Now this study may actually be my favorite. It practically wrote itself, because what more can you add to the book of Ruth? While it has all the elements of an epic story of love and redemption, God as the hero of the story is unmistakable and points us to the coming Messiah as clearly as any Old Testament book does. Plus, it shows us how God is always at work in our lives even when we can’t see it (or how it’s right in front of our face and we just don’t want to accept it). If you’ve ever been devastated by loss, struggled as a stranger, or longed to be loved you’ll find a place with Ruth. She is one of my very favorite women in the Bible. And the way God shows Himself present and faithful—when life’s circumstances seem anything but—is profoundly hopeful and encouraging. (No teaching videos available for this study, so more time to discuss with your group.)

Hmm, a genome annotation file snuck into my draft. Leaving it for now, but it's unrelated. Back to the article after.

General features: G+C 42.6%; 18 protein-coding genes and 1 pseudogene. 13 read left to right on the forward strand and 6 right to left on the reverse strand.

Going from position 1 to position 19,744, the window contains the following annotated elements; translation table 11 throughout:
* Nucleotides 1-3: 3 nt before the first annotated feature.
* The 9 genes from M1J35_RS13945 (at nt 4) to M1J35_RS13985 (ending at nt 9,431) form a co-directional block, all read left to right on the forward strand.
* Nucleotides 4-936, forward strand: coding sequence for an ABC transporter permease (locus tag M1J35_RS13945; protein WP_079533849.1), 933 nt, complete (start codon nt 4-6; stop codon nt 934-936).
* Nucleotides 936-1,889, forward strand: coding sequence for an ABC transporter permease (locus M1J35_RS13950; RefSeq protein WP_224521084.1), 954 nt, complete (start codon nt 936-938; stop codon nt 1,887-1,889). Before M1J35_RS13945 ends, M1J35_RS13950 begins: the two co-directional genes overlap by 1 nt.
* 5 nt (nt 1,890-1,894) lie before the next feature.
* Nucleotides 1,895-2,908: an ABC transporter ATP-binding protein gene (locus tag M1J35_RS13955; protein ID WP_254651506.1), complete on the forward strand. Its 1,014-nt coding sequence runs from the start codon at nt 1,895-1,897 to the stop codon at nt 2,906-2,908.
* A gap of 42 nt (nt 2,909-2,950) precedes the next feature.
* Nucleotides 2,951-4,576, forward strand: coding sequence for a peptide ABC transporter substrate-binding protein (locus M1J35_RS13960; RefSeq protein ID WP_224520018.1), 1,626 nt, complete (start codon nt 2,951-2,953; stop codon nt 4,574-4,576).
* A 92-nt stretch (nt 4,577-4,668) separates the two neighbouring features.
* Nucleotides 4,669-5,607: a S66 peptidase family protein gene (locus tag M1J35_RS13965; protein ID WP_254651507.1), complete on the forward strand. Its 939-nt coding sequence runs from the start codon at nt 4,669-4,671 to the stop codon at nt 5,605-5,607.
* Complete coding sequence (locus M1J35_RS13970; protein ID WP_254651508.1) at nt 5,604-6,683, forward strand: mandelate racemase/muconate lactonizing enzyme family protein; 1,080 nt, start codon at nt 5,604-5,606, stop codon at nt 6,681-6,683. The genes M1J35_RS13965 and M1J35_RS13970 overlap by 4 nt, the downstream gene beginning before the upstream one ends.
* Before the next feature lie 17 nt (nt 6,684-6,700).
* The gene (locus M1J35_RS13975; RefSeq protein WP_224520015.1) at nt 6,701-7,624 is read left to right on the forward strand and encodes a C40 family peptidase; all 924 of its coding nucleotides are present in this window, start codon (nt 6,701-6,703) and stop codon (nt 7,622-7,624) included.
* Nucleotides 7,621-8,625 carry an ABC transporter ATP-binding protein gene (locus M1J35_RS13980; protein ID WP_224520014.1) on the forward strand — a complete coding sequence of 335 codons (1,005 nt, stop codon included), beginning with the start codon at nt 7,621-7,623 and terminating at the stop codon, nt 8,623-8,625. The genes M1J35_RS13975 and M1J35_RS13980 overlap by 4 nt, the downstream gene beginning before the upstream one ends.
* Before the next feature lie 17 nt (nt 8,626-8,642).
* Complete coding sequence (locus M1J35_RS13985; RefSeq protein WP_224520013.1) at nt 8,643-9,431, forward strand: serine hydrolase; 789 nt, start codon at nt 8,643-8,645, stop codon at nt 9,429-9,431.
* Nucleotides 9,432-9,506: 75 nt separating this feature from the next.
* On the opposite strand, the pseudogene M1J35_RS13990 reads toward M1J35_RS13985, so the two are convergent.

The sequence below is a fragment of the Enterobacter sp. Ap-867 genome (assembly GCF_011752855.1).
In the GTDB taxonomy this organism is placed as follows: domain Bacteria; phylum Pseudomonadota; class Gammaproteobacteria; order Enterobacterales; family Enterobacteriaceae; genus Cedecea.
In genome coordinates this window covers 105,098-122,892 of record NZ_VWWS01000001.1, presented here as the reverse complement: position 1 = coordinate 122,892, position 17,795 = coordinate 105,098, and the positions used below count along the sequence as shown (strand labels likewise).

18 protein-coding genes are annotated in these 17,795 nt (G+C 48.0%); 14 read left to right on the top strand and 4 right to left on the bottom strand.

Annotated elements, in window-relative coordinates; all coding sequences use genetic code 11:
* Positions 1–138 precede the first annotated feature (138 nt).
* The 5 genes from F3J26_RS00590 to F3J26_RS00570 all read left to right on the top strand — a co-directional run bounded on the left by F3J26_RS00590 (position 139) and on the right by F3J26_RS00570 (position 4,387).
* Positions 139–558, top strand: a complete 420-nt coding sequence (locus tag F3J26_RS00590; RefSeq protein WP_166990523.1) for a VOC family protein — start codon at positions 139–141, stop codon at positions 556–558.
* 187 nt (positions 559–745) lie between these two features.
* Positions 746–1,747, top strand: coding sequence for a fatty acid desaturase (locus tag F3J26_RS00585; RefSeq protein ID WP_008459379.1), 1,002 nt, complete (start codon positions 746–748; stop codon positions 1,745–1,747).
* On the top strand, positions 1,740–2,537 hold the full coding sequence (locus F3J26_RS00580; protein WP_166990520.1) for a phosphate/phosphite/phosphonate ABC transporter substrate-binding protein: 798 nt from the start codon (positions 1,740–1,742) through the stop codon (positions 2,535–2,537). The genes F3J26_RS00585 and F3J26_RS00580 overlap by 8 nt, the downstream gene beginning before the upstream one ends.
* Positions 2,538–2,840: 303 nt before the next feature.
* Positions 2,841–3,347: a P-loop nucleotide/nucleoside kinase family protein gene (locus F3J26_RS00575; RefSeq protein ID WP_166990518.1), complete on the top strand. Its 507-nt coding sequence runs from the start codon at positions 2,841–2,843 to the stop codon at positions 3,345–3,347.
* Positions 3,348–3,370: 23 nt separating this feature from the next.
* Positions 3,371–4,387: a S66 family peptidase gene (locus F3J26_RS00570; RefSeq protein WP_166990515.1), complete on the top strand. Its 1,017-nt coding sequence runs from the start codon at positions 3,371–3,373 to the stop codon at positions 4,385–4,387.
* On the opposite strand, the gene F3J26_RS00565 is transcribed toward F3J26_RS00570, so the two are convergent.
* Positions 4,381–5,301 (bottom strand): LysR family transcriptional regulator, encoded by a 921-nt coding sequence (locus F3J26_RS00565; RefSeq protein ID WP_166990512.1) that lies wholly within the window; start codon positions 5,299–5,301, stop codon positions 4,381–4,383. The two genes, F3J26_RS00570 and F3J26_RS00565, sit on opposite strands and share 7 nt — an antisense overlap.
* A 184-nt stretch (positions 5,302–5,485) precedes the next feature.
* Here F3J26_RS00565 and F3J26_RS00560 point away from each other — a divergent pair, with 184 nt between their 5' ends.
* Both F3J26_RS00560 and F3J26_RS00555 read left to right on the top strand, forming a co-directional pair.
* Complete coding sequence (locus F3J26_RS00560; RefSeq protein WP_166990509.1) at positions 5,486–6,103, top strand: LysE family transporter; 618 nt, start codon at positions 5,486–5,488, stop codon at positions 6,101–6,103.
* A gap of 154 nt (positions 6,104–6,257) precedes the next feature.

Okay, so this isn’t a Bible study. Not even close. But it is a great way to get cooking and cultivate community in the New Year! I wrote this cookbook with my dear friend and accomplished chef, Regina Pinto, and it’s a lot more than a cookbook. I had the chance to write about my own life, share gardening and hosting tips and tricks, and also reflect on how nourishing people around our tables fills both bodies and hearts. If you’re wanting to reach out to others in the new year, invite people over, and cook more, I hope you’ll grab a copy of this cookbook. (Hint: the best deal on A Place at the Table is at Amazon.com, LifeWay.com, Barnesandnoble.com)